National Security & Defense

Chinese Executive at U.S. Video Conference Company Spied on Users for CCP

Chinese Foreign Ministry spokesman Wang Wenbin speaks during a news conference in Beijing, China, December 14, 2020. (Thomas Peter/Reuters)

A Chinese national who worked as an executive for an unnamed U.S. video conferencing company spied on users of the company’s platform for the Chinese Communist Party’s intelligence services, the Justice Department announced Friday.

Xinjiang Jin, who also went by Julien Jin, spied on users of the video conference platform in the U.S. and shut down at least four conferences meant to commemorate the anniversary of the Tiananmen Square massacre, according to a complaint against Jin that was unsealed on Friday.

Jin, who is currently in China and was added to the FBI’s “Most Wanted” list in November, is charged with conspiracy to commit interstate harassment and unlawful conspiracy to transfer means of identification.

The filing suggests the company, which is said to be based in San Jose, is Zoom Video Communications. In June, Zoom apologized for responding to a request from the Chinese government and shutting down video conference events commemorating Tiananmen Square.

“Going forward Zoom will not allow requests from the Chinese government to impact anyone outside of mainland China,” the company said in a statement.

The Chinese Communist Party instructed Jin to report back to the government the names, email addresses, and IP addresses of certain users of the video conferencing platform, according to the complaint. Along with co-conspirators, Jin infiltrated meetings in May and June of this year and fabricated evidence against the users to convince the company that they had violated the conference platform’s terms of service and to shut down the meetings and suspend the users’ accounts.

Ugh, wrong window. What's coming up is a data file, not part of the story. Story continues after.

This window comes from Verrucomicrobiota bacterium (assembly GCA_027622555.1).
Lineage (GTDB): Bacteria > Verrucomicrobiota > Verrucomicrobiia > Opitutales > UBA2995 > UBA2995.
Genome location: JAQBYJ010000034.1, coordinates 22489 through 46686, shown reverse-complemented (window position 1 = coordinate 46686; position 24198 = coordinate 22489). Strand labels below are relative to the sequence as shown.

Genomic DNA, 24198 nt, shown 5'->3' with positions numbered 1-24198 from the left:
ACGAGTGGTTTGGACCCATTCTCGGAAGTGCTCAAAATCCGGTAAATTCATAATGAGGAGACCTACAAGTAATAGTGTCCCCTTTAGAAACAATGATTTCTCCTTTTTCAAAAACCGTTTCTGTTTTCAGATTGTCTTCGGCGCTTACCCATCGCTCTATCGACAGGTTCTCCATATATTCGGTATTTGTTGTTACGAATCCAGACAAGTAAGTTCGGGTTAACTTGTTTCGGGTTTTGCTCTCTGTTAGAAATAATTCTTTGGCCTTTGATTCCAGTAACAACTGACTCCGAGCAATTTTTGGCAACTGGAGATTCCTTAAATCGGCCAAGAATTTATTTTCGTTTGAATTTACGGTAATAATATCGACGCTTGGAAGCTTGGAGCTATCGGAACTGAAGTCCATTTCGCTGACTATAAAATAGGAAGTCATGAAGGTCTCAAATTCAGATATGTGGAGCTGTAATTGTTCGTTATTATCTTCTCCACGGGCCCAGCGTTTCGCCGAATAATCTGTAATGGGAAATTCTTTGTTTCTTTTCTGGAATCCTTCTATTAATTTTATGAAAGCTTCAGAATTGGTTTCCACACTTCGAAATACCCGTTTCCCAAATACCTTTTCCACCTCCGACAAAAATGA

“The fabricated evidence falsely asserted that the meetings included discussions of child abuse or exploitation, terrorism, racism or incitements to violence,” the DOJ said.

Jin’s employment by the U.S. video conference company was a mandatory condition of a “rectification” plan the company agreed to in exchange for continuing to do business in China. The plan meant the company had agreed to “proactively monitor communications for content that included the expression of political views unacceptable to the PRC government,” the complaint states.

Working off of information Jin provided, the Chinese government temporarily detained at least one Chinese dissident who was slated to speak during a Tiananmen Square commemoration meeting. Authorities visited the family of another dissident who participated in the video conferences and ordered them to tell the individual to cease speaking against the Chinese government.

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